Just over one year ago, a group of determined UniSA law students took it upon themselves to set in motion the development of a new scholarly journal.
As one of the youngest in Australia, the UniSA Law School – established in 2008 – has last month unveiled the University of South Australia Student Law Review, an annual journal showcasing a number of student articles and further insights from academics, PhD students, judges and lawyers.
Travis Shueard (pictured below), a second year law student who helped spearhead the Law Review, says the lead up to the inaugural edition has been a huge but necessary task to ensure the professional and personal expansion of the UniSA Law School and its students.
“The Law School initially didn't have a law review, and one of my goals when I started my degree was to be part of a law review. As we didn't have one, I decided I needed to create one for myself and other students to utilise in our academic and professional development,” he says.
“We don't want this to just be a student project – we want this to become a legitimate source of research and academic excellence.”
Associate Professor Julia Davis, the supervising academic and student mentor who has had an enormous hand in the journal’s development, echoes Travis’s sentiment.
She reiterates the importance of a professional outlet for students as well as its role in establishing UniSA as a law school where students and academics work together to promote reform in the law.
“It is important for the students to feel that they are part of the academic debates on important contemporary legal issues and to know that their contributions are valued by academics and members of the profession,” Assoc Prof Davis says.
“It also helps them to network in the profession and to develop their skills in legal research and writing. We hope that it will inspire some of our contributors to go on to further study and take on the challenge of a Masters or higher research degree.
“Our goal is for the Law Review to become a distinctive part of student and academic life at UniSA and we hope that it will serve as a model for other law schools to celebrate the research achievements of our talented and hardworking law students.”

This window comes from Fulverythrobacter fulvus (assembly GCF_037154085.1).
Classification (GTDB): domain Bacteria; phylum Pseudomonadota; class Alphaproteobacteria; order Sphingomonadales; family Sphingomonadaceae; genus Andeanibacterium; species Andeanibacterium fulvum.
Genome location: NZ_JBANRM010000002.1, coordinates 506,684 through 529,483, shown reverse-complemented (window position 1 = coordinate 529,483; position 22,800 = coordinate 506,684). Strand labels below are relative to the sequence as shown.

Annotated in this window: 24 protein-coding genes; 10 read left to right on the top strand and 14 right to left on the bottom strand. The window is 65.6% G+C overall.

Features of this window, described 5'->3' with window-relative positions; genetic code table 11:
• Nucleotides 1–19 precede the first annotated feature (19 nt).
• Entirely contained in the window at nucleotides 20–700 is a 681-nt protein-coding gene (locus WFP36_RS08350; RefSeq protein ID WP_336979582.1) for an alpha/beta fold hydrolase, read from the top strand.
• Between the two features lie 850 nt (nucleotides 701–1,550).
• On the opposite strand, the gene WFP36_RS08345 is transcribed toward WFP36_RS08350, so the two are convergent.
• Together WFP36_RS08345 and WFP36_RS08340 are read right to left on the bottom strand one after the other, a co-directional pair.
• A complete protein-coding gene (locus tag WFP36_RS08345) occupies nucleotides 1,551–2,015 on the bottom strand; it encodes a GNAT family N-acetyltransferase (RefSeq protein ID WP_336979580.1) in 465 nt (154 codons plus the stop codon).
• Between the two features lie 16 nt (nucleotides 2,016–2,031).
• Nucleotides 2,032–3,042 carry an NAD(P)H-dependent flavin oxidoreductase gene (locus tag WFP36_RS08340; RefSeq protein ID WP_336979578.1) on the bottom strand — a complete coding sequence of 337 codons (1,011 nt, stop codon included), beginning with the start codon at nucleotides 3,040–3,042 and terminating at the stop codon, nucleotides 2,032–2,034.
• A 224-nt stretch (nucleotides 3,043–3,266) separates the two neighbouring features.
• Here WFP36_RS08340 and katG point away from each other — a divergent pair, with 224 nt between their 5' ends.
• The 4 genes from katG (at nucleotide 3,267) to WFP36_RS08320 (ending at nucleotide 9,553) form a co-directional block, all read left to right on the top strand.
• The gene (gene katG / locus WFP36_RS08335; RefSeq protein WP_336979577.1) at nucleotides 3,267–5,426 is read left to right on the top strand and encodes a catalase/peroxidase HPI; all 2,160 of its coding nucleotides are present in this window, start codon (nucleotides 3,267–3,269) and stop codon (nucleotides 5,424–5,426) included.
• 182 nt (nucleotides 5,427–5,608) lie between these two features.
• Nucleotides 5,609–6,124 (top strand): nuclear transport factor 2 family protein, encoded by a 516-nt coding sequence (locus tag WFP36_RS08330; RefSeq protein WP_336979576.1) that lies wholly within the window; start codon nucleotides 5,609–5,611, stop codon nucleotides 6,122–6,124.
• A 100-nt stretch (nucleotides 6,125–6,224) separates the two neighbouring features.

Travis says the Law Review, which serves as a platform for undergraduate research and stimulating debate, is a truly comprehensive and inclusive effort incorporating work from many different facets of the law profession.
“It is designed to showcase the research excellence of our students to the world and the profession,” Travis says.
“Articles are authored by students. Each student article is paired with shorter academic and practitioner response articles, creating a unique dialogue and connecting them with the profession.
“The Law Review’s objective is egalitarian – students, academics, lawyers and judges all participate together in a project that unites us all – the search for insight and the development of the law.”
Articles in the first edition include:
Reforming Australian Live Animal Export Law: A Comparative Examination by Seamus Brand;
Civil Liability for Negligence: An Analysis of Cyberbullying Policies in South Australian Schools by Peta Spyrou;
Is Society still Shackled with the Chains of 1993 England?: Consent, Sado-masochism and R v Brown by Jordan Moulds;
Professional Sport and Market Restrictions: Is The Player Points System in the Australian National Basketball League an Unfair Restraint? by Jacob Holmes;
Should Adoption be Imposed on Broken Families in the So-called Best Interest of the Child? by Stephen Gay;
Exploring the Legal Tests for Gender Identification in Australian Law and the Repercussions for Same-Sex Marriage by Ashleigh Bagshaw.
The first edition is out now and can be found online.
Ambitious UniSA law student, Travis Shueard (pictured right), was recently one of six finalists in Australia’s most prestigious essay competition, the Governor-General’s Prize.
The Prize is open to undergraduate students, and Travis says he is proud of his essay, and his achievement as one of the only three South Australians to ever place as a finalist.
“The commendation gives me a sense of pride and confidence in my writing and research abilities – things that are critical for lawyers-to-be,” Travis says.
“I also feel very accomplished – I honestly did not expect to place – considering the huge competition from interstate universities.”
Travis’s essay explored the question: Was Athenian democracy more democratic than Australian democracy?
He says it was the sheer challenge of the task, which required a lot of research into Ancient Athens and a full grasp of the reasoning behind its society and beliefs, that sparked his interest.
“The competition is a very significant national one, and I knew that if I threw myself into it, I'd learn a thing or two from it,” he says.
“Fortunately, I managed to place as one of the six finalists. The entire experience has been amazing and very rewarding.”
Next year, Travis will travel to the High Court of Australia in Canberra for a presentation of prizes to the competition finalists.
He also strongly encourages other students to take on the challenge as he says these extracurricular activities are vital, not only for CVs and future prospects, but for the developing reputation of the Law School.